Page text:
Cross-border cooperation in border regions
HOPE has worked for many years on the topic of cross-border cooperation and identified and contributed to several activities in this field.
Co-operation in border areas has a positive impact on patients, providers, those who pay for health insurance and the whole healthcare system. The areas of cooperation are very diverse, involving local resources with the aim of better serving the needs of the local community, for example, emergencies, care, telemedicine, sharing of equipment, research, human resources, networking/sharing practice, funding or common structures.
HOPE set up in 2001 a working party on cross-border cooperation to work on a mapping of all hospital projects in border regions. Two questionnaires were designed, one for individual hospitals, one for health authorities at a regional level. The replies were compiled in the paper “Hospital co-operation in border regions in Europe” published in June 2003. This was then followed by a series of projects and conferences.
HoNCAB Final Conference, 18 February 2016, Brussels (Belgium)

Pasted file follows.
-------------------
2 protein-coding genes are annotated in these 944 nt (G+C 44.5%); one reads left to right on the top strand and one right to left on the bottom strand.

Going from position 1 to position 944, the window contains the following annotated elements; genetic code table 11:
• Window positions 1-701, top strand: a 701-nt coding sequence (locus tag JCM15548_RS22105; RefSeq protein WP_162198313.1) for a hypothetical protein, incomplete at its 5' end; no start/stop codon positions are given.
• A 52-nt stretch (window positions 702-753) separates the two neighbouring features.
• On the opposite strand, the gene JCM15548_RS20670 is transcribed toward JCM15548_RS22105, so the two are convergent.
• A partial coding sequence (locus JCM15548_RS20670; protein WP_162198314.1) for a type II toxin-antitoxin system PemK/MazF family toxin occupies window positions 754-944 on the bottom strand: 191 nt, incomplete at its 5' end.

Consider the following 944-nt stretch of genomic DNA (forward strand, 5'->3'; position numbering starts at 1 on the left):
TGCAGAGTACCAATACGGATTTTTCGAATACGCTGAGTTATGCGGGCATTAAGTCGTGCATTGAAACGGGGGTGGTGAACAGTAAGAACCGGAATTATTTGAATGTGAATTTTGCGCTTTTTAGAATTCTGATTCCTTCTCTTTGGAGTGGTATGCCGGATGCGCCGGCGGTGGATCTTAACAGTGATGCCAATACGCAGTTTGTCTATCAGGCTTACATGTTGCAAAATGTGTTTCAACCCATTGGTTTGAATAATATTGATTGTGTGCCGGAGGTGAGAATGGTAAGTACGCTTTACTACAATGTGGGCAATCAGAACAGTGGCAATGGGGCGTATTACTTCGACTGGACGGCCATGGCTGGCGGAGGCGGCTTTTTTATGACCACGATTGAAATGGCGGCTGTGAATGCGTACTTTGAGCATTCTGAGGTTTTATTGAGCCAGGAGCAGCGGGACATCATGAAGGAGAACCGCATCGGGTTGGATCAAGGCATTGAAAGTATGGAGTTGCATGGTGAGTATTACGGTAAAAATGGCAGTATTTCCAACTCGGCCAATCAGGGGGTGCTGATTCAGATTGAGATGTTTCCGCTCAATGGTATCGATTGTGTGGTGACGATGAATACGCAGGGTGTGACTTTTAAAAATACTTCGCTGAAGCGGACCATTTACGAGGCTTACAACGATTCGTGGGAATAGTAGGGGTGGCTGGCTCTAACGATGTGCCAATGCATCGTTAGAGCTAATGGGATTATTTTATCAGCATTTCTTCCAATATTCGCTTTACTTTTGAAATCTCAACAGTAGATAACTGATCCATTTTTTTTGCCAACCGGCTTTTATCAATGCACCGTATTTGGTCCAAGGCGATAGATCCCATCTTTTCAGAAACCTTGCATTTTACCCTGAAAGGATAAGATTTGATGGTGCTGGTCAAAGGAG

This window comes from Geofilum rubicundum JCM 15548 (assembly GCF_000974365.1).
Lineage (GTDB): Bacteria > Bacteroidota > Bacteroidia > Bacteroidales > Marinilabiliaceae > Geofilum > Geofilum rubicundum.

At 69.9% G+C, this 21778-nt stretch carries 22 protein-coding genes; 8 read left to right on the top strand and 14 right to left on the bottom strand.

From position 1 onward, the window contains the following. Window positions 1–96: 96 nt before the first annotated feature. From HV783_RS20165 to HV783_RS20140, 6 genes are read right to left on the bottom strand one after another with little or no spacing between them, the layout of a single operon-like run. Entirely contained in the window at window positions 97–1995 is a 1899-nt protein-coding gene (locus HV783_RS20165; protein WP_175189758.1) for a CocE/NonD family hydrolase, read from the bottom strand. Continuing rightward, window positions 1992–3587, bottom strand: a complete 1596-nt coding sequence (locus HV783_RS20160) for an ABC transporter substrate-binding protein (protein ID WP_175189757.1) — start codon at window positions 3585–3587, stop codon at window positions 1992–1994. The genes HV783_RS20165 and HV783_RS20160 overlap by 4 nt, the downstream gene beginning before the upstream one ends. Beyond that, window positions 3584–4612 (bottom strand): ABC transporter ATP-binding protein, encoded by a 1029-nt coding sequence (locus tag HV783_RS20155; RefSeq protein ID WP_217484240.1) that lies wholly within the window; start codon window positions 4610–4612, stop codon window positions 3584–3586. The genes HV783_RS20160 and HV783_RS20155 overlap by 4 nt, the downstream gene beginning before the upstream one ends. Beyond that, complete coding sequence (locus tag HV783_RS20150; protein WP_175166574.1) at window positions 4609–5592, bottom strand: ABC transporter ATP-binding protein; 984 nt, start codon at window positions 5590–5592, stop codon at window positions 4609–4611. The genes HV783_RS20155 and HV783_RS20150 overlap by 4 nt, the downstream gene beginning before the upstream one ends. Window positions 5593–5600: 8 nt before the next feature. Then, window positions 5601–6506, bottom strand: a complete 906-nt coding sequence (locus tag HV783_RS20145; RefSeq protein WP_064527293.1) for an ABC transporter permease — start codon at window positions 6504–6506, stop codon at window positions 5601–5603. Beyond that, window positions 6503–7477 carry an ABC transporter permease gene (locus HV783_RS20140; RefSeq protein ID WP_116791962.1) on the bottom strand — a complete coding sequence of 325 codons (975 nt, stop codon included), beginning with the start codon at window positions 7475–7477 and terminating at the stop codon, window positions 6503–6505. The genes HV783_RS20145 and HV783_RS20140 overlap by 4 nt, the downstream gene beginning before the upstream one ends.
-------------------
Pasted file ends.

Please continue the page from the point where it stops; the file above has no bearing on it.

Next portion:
HoNCAB project Final Conference represented the opportunity to present project’s main results and discuss them with the audience, including policymakers and health stakeholders. During the event one of the project’s outcomes, the Hospital Network for Care Across Borders in Europe, was also launched.
Cross-Border Territories: Day-To-Day Europe, 8-9 November 2007, Lille (France)
This conference was co-organised by HOPE and the Mission Opérationnelle Transfrontalière (MOT) with the objective to discuss the political and operational issues of cross-border cooperation. The 12 workshops provided opportunities for topic-by-topic debates and share of projects, good practices, etc., leading to concrete proposals in the form of recommendations, which were collected early in 2008 in a white paper addressed to national and European institutions. The two plenary panel discussions showed that cross-border territories meet real needs, are an effective means of boosting Europe and must receive greater support from national and European authorities. More than 800 people from all European borders participated to the event.
Cross-Border Cooperation in Border Regions, 25 October 2005, Venice (Italy)
This workshop was co-organised by HOPE, Veneto Region and the Local Health Authority of Feltre (Italy), gathering participants representing local authorities and healthcare institutions involved in cross-border activities in border regions. The workshop presented best practices as well as obstacles faced in the concrete work of cross-border actors. All types of cooperation were presented from collection of medical data to organized mobility of patients.